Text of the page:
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USS West Lianga (ID-2758)


Dec 16, 2021

USS West Lianga (ID-2758) was a cargo ship for the United States Navy during World War I. She was later known as SS Helen Whittier and SS Kalani in civilian service under American registry, as SS Empire Cheetah under British registry, and as SS Hobbema under Dutch registry.

Cargo ship for the United States Navy

USS West Lianga (ID-2758)

SS West Lianga underway in May 1918
Owner United States Shipping Board
Port of registry United States
Yard number 21 (USSB number 1176)[1]
Laid down 14 February 1918[2]
Launched 20 April 1918[2]
Sponsored by Mrs A. E. Knoff[3]
Completed 4 May 1918[2]
Identification US official number: 216274[4]
United States
Name USS West Lianga
Acquired 19 August 1918
Commissioned 19 August 1918
Decommissioned 24 June 1919
Stricken 24 June 1919
Fate returned to USSB
  • 1919: West Lianga
  • 1929: Helen Whittier
  • 1938: Kalani
  • 1940: Empire Cheetah
  • 1942: Hobbema
  • 1940: Sir R. Ropner & Co
  • 1942: British & Continental Shipping Agency Ltd
Port of registry
  • United States Official Number 216274 (1919-40)
  • United Kingdom Official Number 168041 (1940–42)
  • Code Letters LKQR (1919–35)
  • Code Letters KJAO (1935–40)
  • Code Letters GMJT (1940–42)
Fate torpedoed and sunk, 1942[4]
General characteristics
Type Design 1013 ship
  • 5,673 GRT (as built)[4]
  • 5,507 GRT (as Kalani)[5]
  • 5,508 GRT (as Empire Cheetah)[6]
Displacement 12,191 t[7]
  • 409 ft 5 in (124.79 m) (LPP)[4]
  • 423 ft 9 in (129.16 m) (LOA)[7]
Beam 54 ft 2 in (16.51 m)[4]
Draft 24 ft 1.5 in (7.353 m) (mean)[7]
Depth of hold 29 ft 9 in (9.07 m)[7]
Propulsion 1 × steam turbine[4]
Speed 11.5 knots (21.3 km/h)[4]
Capacity 8,800 LT DWT[2]
Complement 113 (as USS West Lianga)[7]

West Lianga was launched for the United States Shipping Board (USSB) in May 1918 as a part of the West boats, a series of steel-hulled cargo ships built on the West Coast of the United States for the World War I war effort. West Lianga briefly had the distinction of being the fastest-launched and fastest-completed ocean-going ship in the world. Pressed into cargo service for the US Navy, USS West Lianga was commissioned into the Naval Overseas Transportation Service (NOTS) and completed four round-trip voyages to France for the Navy. After decommissioning in mid 1919, she was briefly in cargo service out of Seattle before being laid up in late 1921.

West Lianga was sold to the Los Angeles Steamship Company (LASSCO) in early 1929, refurbished, and renamed Helen Whittier for intercoastal cargo service. When Matson Navigation Company purchased LASSCO in 1931, Helen Whittier frequently sailed on Matson’s Hawaiian sugar routes. She was renamed Kalani in 1938 and continued in Hawaiian service until 1940 when she was sold to British interests to help fill the United Kingdom’s urgent need for merchant ships.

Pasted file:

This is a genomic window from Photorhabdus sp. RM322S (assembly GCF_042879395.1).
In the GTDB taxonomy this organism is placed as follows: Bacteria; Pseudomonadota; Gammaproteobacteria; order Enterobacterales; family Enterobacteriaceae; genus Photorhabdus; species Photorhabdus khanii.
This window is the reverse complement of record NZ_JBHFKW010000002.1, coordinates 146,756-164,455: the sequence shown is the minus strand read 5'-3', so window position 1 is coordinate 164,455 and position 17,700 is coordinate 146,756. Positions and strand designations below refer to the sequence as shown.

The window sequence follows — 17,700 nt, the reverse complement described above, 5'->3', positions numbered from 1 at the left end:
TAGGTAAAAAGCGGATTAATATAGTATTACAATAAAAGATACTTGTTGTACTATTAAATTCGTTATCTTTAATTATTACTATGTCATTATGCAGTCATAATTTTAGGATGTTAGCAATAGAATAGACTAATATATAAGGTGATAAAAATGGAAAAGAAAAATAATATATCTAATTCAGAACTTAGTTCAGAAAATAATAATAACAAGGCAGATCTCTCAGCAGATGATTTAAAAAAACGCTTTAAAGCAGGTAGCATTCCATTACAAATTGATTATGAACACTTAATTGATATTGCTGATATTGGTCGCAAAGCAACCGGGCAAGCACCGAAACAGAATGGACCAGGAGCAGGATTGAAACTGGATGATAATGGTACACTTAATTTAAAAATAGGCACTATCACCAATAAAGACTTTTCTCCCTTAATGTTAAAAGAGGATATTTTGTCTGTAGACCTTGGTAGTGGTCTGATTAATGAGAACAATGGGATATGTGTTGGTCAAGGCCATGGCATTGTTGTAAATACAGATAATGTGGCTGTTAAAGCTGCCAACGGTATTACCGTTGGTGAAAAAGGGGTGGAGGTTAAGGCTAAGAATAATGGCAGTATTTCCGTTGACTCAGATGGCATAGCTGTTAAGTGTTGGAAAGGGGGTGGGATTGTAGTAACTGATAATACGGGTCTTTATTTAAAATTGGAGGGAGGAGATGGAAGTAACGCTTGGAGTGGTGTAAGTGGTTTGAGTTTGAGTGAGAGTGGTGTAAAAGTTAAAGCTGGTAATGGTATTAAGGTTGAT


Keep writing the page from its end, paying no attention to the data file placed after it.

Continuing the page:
After sailing to the UK as Kalani, the ship was renamed Empire Cheetah and sailed in transatlantic convoys, making three round trips between February 1941 and May 1942. At that time, Empire Cheetah was transferred to Dutch interests and renamed Hobbema. She successfully completed one transatlantic roundtrip under Dutch registry and was on the homeward leg of her second in Convoy SC 107, when that convoy was attacked by a wolf pack of German submarines. Shortly after midnight on 4 November 1942, Hobbema was struck in the engine room by a single torpedo fired by German submarine U-132. Of Hobbemas complement of 44 men and British gunners aboard, only 16 survived the attack. Hobbema was one of 19 Allied ships in the convoy sunk by German submarines. The sinking of Hobbema (or possibly Hatimura, also sunk by U-132 at the same time) resulted in one of the largest non-nuclear man-made explosions in history, with the German submarine also destroyed by the ensuing explosion.

. . . USS West Lianga (ID-2758) . . .

The West ships were cargo ships of similar size and design built by several shipyards on the West Coast of the United States for the USSB for emergency use during World War I. All were given names that began with the word West, like West Lianga,[9] one of some 24 West ships built by Skinner & Eddy of Seattle, Washington.[1]West Lianga (Skinner & Eddy No. 21; USSB No. 1176)[1] was laid down on 14 February 1918. When she was launched on 20 April with an elapsed time of 55 working days—65 calendar days—from keel laying to launch, it was reported in the New York Times as a new world-record.[3]

West Lianga under construction, c. February 1918
The launch of West Lianga on 4 May 1918

When all remaining post-launch work on West Lianga was completed and she was delivered on 4 May, 67 working days after her keel laying, it was another world record for ocean-going vessels.[10] By 1920, West Lianga still counted as the third-fastest delivery, behind two ships that were over one-third smaller than West Lianga.[11][12] Shipbuilder Skinner & Eddy received a $71,600 bonus ($1.2 million today) for completing West Lianga early.[13]

West Lianga was 5,673 gross register tons (GRT),[4] and was 409 feet 5 inches (124.79 m) long (between perpendiculars) and 54 feet 2 inches (16.51 m)abeam. West Lianga had a steel hull and a deadweight tonnage of 8,800 DWT.[2] The ship had a single steam turbine that drove her single screw propeller which moved the ship at an 11.5-knot (21.3 km/h) pace.[4]

. . . USS West Lianga (ID-2758) . . .

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. . . USS West Lianga (ID-2758) . . .